Video Brings Literacy to War-Torn Sudan

A Humble Honor

I have recently completed the most fulfilling video experience of my life. A Non-Government organization named Education Development Center (EDC) invited me to introduce audio and video technologies to Southern Sudan. I led two workshops over the course of a week.

Kuol Atem Bol, Director of Alternative Education Systems, Southern Sudan, reports that the two decades of civil war in Sudan have claimed over 1.5 million lives and displaced an estimated 4 million people. Two decades of civil war have given Southern Sudan one of the worst illiteracy rates in the world. About 2.5 million children, youth and adults have missed their basic education. This has pushed the illiteracy rate of South Sudan to 85%, while the overall illiteracy rate of Sudan is 57%.

There is a Teacher Training Institute (TTI) several kilometers north of the Ugandan border: the Arapi TTI. During the 4-hour drive on a dirt road from the capital, Juba, we passed by burned cars, buses, trucks and military tanks, as well as de-mining operations working along active minefields.

During the conflict, soldiers invaded this TTI several times. On one occasion, a guard was killed and many were wounded, yet the teachers and the staff did not abandon their work. During the worst of times, they would leave the sleeping quarters and sleep “in the bush,” as it was safer to avoid snakes than bullets. These people have remarkable courage and commitment to their craft.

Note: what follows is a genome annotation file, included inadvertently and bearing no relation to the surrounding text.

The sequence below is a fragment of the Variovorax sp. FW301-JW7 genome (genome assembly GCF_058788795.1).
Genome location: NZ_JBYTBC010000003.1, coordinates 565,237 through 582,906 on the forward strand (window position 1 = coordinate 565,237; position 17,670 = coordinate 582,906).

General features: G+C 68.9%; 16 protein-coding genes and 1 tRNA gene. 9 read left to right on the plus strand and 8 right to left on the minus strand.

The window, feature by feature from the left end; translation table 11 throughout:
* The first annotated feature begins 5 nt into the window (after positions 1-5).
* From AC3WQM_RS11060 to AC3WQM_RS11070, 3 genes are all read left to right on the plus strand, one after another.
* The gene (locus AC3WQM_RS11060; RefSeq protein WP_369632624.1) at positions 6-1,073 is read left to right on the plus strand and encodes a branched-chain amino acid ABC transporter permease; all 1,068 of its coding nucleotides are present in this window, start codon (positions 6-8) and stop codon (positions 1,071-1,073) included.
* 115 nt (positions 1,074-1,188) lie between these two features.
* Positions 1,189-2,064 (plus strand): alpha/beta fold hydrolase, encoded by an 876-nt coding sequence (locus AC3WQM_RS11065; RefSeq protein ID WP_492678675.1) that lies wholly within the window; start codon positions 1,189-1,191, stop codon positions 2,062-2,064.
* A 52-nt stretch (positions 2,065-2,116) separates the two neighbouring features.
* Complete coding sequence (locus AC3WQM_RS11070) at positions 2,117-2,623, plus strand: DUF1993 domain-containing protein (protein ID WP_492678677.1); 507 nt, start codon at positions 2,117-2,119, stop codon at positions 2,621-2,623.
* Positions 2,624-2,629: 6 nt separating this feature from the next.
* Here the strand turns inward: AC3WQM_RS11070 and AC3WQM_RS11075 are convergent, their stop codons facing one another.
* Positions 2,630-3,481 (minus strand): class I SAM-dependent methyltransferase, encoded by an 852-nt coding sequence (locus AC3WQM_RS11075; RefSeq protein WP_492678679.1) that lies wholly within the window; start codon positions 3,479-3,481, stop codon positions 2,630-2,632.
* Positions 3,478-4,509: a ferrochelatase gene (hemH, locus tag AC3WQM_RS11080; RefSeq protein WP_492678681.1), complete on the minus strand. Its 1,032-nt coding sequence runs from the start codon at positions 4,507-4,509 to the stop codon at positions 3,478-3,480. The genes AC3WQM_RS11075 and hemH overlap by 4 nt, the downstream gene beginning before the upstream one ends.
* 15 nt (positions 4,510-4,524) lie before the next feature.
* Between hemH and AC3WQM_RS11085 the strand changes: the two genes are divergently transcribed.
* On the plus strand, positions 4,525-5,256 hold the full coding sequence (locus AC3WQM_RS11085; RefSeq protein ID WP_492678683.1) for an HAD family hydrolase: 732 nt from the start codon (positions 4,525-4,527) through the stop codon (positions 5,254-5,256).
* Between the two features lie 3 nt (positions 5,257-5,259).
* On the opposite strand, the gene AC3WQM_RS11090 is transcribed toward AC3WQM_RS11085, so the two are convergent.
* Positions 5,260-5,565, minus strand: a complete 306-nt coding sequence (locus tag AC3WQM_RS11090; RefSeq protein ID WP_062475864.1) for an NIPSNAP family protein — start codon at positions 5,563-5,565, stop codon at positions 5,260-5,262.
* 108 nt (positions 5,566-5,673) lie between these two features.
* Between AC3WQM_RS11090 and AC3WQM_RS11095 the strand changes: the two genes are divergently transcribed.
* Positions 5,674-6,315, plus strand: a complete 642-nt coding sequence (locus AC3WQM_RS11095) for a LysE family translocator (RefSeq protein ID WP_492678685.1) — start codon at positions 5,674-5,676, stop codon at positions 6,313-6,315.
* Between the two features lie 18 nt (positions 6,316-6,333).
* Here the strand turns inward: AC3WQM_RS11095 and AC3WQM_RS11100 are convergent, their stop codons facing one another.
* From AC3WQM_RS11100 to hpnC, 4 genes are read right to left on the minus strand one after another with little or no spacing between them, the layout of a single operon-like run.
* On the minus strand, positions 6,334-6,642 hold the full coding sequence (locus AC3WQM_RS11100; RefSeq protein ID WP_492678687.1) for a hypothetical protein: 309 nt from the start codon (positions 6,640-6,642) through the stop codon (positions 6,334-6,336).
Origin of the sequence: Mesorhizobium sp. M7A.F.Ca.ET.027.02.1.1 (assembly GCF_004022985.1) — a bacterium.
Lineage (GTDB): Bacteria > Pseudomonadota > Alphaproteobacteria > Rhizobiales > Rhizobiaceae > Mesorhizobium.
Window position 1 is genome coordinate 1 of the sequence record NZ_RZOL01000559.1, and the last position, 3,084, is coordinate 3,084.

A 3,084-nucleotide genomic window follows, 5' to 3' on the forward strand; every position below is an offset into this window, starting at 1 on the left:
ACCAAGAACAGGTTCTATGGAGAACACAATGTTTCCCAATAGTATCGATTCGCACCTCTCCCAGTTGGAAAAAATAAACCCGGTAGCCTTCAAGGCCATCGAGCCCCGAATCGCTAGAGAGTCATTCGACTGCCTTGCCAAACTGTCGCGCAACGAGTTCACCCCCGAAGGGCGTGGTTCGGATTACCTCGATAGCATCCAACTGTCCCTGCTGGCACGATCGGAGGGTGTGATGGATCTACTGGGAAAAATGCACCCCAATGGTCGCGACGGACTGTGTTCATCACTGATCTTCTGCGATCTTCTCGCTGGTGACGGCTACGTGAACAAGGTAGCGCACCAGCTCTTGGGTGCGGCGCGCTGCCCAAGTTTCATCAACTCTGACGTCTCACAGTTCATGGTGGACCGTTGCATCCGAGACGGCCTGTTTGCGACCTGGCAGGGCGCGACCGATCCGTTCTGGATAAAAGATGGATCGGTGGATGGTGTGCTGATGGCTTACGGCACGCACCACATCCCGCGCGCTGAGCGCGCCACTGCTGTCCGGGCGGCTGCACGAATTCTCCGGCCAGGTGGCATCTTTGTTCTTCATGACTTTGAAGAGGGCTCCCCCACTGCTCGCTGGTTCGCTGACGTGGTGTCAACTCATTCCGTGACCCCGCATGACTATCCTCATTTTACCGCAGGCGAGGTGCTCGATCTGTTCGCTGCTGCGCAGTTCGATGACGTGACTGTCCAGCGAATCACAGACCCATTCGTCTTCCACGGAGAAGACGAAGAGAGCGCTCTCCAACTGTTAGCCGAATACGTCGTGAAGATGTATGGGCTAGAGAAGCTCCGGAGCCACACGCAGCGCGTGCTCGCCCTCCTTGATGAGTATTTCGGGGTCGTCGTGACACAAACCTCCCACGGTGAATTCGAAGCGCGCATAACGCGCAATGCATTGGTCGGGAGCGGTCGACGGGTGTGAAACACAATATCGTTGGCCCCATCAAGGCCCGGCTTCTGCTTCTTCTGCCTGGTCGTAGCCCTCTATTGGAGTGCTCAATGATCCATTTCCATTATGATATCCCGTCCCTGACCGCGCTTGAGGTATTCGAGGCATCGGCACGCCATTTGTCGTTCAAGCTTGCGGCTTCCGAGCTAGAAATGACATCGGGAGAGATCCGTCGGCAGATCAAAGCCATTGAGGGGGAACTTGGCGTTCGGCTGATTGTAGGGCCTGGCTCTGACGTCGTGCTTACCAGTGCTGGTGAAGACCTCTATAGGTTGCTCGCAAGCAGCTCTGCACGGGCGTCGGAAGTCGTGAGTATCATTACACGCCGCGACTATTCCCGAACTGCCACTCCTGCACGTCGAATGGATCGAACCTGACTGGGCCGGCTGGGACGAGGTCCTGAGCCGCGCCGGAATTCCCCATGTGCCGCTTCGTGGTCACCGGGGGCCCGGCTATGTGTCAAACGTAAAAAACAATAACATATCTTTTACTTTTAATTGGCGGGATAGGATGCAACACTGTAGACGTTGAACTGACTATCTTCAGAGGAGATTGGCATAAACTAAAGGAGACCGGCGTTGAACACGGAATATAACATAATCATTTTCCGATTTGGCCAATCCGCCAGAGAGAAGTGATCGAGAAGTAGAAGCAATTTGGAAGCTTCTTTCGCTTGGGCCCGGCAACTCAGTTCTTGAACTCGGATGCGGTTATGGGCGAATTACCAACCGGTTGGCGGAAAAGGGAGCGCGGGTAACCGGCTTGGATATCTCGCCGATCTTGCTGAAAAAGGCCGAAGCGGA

Just recently, several computers and a satellite internet connection were installed, run by a diesel generator. I had the privilege of installing the first video editing software package in South Sudan, Studio (a donation from Pinnacle). This was just one of many privileges I had during the two-day workshop on video production. I have never seen more joy from simple acts like inserting videotape into a camcorder, panning with a tripod, capturing video to a PC or making an edit using video editing software. It is amazing what two decades of civil war will do to the motivation of people. Consumer video technology was born during their wartime. They missed all of it.

I was astonished at their aptitude and motivation. I am so proud of them. During their wartime, I have been teaching North Americans how to entertain each other with video technology. It was extremely fulfilling to teach the people of South Sudan how to use video to improve their education system to better enable them to lift their society out of poverty and desperation to hope and reconciliation.

They invited me there to teach them about consumer electronics, but I realize that I learned more than they did. I learned about the resilience of the human spirit, fortitude and a hope deeper than any that I’ve ever known.

Matthew York is Videomaker‘s Publisher/Editor.

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